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Phase IV: Implementing, Evaluating and Sustaining

Description

Description of Phase Four: Implementing, Evaluating, and Sustaining
Phase Four of the Programmatic Improvement Process involves implementing, evaluating, and sustaining the changes initiated through the Programmatic Improvement Action Plan.

Activity One: Implement Programmatic Improvement Action Plan
Based on the data and information gathered and interpreted in phases one through three of the Programmatic Improvement Process, phase four begins the implementation of the course(s) of action detailed in the Programmatic Improvement Action Plan. Implementation science research has identified the following core implementation components, or implementation drivers: staff selection, pre-service training, ongoing coaching and consultation, staff performance evaluation, data systems that support decision making, facilitative administrative support, and systems interventions. These drivers should be addressed in the Programmatic Improvement Action Plan. Success of the action plan relies on ensuring all of these areas are examined to address the identified causal factors contributing to the local educational agency’s (LEA’s) disproportionality. Also essential are goals, benchmarks, and timelines clearly stated in the plan that allow the leadership team and stakeholders to ensure accountability to the plan. For more information on implementation research, please visit the National Implementation Research Network Web site at http://nirn.fpg.unc.edu/.

Activity Two: Evaluate Effectiveness
The LEA will need to have a system to monitor and document the implementation of the Programmatic Improvement Action Plan. An ongoing process of reflection and assessment entails reviewing short-term and long-term measures using initial data points, and comparing these with benchmarks and intended outcomes.

The success of the action plan requires ongoing monitoring and evaluation of effectiveness. Periodically assessing progress will ensure the plan is on track to meet its goals. The Programmatic Improvement Action Plan should have built in an identified form of measurement(s) to gage effectiveness and to measure progress, as well as timelines for achieving expected outcomes.  As needed and based on progress monitoring, the team should be given the flexibility to make appropriate adjustments to the plan.

It is important to focus on implementing interventions with fidelity before jumping to adaptation. However, LEAs may continuously adjust or adapt the plans, actions, and resources they are using to support implementation. Data related to fidelity of implementation as well as progress measures should guide these changes. For more information on implementation research, please visit the National Implementation Research Network Web site at http://nirn.fpg.unc.edu/.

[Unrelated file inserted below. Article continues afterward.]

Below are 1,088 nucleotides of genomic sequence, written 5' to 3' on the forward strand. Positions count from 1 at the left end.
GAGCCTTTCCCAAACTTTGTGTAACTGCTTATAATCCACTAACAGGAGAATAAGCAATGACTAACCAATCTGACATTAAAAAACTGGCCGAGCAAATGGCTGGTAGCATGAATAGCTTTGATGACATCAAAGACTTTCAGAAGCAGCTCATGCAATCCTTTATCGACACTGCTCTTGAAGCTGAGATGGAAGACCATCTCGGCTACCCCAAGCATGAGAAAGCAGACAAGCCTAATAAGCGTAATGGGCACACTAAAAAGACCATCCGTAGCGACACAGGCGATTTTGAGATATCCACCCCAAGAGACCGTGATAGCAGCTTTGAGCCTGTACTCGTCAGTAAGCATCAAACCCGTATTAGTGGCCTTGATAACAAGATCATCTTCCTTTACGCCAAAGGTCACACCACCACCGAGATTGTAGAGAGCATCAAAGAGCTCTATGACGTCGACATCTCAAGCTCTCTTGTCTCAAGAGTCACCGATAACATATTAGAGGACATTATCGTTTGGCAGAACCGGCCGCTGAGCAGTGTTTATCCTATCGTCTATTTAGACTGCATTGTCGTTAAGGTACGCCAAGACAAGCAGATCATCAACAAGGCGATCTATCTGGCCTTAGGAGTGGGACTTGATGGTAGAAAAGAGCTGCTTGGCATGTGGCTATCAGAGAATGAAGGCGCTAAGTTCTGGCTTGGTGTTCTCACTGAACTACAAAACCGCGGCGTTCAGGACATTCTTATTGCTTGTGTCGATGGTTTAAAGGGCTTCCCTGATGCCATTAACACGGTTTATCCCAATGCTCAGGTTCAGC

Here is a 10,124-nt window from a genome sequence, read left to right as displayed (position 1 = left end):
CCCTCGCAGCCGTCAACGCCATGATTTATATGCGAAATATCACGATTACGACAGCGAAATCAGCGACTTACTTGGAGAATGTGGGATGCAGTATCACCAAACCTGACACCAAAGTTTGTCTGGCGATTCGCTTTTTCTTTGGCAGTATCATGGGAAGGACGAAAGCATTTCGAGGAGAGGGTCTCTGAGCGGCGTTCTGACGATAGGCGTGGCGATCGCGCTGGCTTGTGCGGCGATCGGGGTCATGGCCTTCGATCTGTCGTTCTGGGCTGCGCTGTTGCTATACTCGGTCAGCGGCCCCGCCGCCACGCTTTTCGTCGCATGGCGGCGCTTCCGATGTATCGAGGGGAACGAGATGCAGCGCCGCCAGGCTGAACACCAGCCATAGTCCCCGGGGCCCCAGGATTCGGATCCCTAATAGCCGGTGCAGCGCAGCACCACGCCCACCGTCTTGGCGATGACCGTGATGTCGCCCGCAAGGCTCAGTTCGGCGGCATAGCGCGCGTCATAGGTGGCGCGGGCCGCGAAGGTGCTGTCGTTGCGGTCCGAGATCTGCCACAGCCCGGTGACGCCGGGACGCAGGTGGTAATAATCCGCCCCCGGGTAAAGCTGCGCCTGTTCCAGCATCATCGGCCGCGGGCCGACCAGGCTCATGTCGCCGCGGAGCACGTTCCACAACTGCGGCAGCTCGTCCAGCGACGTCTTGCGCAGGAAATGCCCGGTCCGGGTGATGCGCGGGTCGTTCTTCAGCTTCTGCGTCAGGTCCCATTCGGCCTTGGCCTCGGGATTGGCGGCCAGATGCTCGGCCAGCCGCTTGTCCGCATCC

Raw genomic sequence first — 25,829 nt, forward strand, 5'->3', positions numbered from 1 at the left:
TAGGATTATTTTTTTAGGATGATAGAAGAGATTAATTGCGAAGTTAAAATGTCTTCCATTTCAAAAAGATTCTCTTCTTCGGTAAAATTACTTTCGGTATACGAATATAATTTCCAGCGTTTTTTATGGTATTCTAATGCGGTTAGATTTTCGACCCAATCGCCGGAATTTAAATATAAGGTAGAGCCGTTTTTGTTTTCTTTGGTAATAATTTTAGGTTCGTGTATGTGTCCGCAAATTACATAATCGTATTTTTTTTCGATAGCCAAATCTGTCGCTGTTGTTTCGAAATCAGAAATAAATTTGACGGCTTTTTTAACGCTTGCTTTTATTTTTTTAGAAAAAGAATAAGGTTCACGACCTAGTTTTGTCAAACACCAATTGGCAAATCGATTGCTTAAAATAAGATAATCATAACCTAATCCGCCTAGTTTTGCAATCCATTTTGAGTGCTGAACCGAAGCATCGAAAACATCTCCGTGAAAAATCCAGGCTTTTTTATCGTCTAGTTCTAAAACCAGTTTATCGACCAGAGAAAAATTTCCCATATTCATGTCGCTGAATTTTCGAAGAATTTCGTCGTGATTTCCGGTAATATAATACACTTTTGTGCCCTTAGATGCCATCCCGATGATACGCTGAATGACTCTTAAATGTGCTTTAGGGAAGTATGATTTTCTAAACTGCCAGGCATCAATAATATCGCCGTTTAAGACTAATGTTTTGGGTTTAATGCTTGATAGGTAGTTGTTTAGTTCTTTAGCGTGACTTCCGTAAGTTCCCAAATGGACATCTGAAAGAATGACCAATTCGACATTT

Activity Three: Build Supports and Plan for Sustainability
It is important to focus on implementing interventions with fidelity and putting supports in place before jumping to a sustainability plan. LEAs may continuously adjust or adapt their plans, actions, supports, and resources as they plan for change in disproportionate representation. Data related to fidelity of implementation as well as progress measures should guide these changes.

In education, “readiness for change” is something that needs to be developed, nurtured, and sustained. Readiness is not a pre‐existing condition waiting to be found or an enduring characteristic of a person, organization, or system. The same person, organization, or system can be in the Full Implementation stage with respect to one innovation and in the Exploration Stage for a different innovation. Accountability for creating readiness rests with the implementation team, not with those who are expected or invited to change.[1]

Building supports into the action plan as you evaluate where you are moves your plan to sustainability. Here are a few ideas to help move toward implementing change.

Comprehensive implementation strategies need to be in place to effectively and efficiently help teachers and others make use of education innovations to benefit students. This typically means investing in

  • Building local capacity for on‐going training
  • Developing and supporting a cadre of coaches who can facilitate full and effective use of innovations in practice
  • Organizing a formal plan of evaluation that emphasizes teacher/staff fidelity as well as student outcomes
  • Regular and repeated professional development experiences for faculty and staff who are engaged in the day‐to‐day implementation efforts[2]

The State Implementation and Scaling-up of Evidence-based Practices (SISEP) Center, funded by the U.S. Department of Education’s Office of Special Education Programs, provides a variety of scaling up briefs on their website at http://sisep.fpg.unc.edu/tools-and-resources/home.

Activity Four: Complete and Submit a Survey
At the conclusion of the 27-month Significant Disproportionality period, LEAs will receive an electronic survey via email from the State Performance Plan Technical Assistance Project (SPP-TAP). LEAs should complete and submit the brief survey as directed by SPP-TAP.  Information gathered through this process will inform future supports and services to LEAs addressing disproportionality.


[1] Scaling-up Brief, Dean Fixsen, Karen Blase, Rob Horner, Barbara Sims, & George Sugai, 2013, State Implementation & Scaling‐up of Evidence‐based Practices Center, University of North Carolina, Frank Porter Graham Child Development Center, page 1.

[2] Scaling-up Brief, Dean Fixsen, Karen Blase, Rob Horner, Barbara Sims, & George Sugai, 2013, State Implementation & Scaling‐up of Evidence‐based Practices Center, University of North Carolina, Frank Porter Graham Child Development Center, page 4.

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